Older people are being denied help for problem drinking.

A major investigation of scores of services helping people with alcohol issues has found widespread ageism.

The Drink Wise, Age Well - which runs programmes for older drinkers in Glasgow and four English and Welsh centres - said younger people were routinely prioritised.

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Its findings come despite over 50s now having the most problematic drinking habits as young people increasingly shun alcohol.

The body said it believed denying services to older people could be illegal under equality discrimination laws.

Its research found that some older problem drinkers were merely offered vitamin injections rather than treatment to help reduce or cut alcohol consumption.

Some services, it said, had an attitude that older drinkers were not worth expensive interventions because of their lower life expectancy.

Julie Breslin, Head of Drink Wise, Age Well said: “Changing lifestyles and the older demographic means for the first time in recent history older people in the UK drink more and are more likely to exceed recommended guidelines than other age groups, but help and support has not yet caught up.

“Older people are being written off – sometimes unlawfully - and we believe this report has the potential to change that.”

Drink Wise, Age Well was set up in 2014 by the charity and Addaction and is paid for the by the Big Lottery Fund. It was created because of a rising tide pensioners with drink problems.-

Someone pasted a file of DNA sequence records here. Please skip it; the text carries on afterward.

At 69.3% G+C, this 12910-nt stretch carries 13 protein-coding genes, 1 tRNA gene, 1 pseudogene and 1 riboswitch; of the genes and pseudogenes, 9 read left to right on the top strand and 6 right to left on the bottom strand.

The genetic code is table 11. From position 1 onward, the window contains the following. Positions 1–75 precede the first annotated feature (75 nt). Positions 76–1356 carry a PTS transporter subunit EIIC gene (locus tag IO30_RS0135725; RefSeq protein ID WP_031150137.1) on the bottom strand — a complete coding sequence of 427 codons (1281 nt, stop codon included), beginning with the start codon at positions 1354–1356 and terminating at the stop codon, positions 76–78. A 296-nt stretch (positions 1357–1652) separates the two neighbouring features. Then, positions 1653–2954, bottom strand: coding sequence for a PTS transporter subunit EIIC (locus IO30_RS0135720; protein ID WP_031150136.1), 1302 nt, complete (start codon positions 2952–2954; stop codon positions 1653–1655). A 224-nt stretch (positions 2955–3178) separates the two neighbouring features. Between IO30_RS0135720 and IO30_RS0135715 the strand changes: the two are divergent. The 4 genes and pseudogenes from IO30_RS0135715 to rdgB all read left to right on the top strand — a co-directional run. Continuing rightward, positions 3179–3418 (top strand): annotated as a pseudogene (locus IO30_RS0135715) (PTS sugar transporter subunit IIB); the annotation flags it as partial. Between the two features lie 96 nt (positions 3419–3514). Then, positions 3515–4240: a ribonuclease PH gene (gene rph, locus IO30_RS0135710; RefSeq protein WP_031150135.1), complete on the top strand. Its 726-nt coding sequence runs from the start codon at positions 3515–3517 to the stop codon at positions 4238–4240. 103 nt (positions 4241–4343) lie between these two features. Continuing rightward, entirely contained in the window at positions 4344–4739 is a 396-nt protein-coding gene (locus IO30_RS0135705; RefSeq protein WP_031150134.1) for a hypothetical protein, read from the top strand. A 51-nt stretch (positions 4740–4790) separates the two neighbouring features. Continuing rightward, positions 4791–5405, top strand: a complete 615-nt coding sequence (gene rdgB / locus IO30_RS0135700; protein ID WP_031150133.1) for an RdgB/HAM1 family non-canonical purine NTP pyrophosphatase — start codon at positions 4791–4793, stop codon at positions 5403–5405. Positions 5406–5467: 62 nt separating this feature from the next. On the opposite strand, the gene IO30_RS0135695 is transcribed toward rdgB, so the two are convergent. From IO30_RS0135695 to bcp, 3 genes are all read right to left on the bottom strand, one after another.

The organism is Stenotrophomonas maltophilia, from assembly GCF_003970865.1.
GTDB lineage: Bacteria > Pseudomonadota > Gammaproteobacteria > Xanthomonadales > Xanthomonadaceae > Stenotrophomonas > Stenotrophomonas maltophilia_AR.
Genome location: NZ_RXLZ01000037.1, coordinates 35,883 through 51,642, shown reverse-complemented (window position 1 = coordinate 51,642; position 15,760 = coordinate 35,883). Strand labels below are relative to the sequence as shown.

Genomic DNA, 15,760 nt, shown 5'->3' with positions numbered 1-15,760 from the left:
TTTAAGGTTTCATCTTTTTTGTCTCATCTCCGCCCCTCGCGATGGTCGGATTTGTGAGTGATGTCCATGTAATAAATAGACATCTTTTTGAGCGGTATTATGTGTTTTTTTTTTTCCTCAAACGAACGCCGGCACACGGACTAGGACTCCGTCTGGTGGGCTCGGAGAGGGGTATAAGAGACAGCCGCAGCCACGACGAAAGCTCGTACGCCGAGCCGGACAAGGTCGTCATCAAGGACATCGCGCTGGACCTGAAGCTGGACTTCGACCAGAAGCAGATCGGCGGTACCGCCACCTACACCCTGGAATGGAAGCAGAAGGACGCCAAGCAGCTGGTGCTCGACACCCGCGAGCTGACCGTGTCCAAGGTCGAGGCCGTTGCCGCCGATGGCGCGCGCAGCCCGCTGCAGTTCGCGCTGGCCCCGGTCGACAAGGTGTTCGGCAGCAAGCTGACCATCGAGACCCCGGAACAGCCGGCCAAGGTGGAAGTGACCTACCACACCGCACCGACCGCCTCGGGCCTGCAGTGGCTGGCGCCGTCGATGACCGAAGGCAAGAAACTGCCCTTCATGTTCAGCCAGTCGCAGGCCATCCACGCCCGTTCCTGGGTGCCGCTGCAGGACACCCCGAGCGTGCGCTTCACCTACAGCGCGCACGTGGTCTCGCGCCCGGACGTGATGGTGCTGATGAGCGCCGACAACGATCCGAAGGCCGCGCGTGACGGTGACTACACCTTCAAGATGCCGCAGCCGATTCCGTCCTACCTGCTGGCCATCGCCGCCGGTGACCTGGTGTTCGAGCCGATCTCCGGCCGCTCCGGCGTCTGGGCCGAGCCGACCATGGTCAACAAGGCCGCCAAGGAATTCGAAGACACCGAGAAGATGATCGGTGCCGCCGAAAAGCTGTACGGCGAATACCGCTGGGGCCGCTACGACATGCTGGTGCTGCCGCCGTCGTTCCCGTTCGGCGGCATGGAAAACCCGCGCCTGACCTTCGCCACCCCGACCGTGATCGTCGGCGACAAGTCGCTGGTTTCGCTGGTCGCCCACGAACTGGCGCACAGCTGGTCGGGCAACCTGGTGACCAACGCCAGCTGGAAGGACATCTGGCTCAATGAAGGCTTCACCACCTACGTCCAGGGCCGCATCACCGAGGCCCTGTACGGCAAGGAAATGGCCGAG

There has been a 45 per cent rise in alcohol related deaths among the over 50s since 2001 across the UK.

The Scottish Government has found binge drinking rising among 65-74 year-olds as it falls among all other age groups.

The Drink Wise, Age Well report is being launched on Monday at the House of Lords. Baroness Hayter who is a member of the All-Party Parliamentary Group on Alcohol Harm said, “Contrary to popular belief, harmful drinking is not the preserve of the young.

“In fact, many young people have followed advice and favour the gym or sports field over the pub and have been brought up never to drink and drive.

“Indeed, the only age group in the UK where drinking has increased is the 65-74 year-old. So our consideration – and prevention – of problem drinking has to turn to the retired, or those who’ll approach it over the coming years.

“Drink Wise Age Well has drawn up guidance and recommendations for a swathe of organisations and professions, providing a vital tool in promoting health, happiness and a productive retirement for a growing generation.”

The report called for arbitrary age limits for alcohol services to be removed.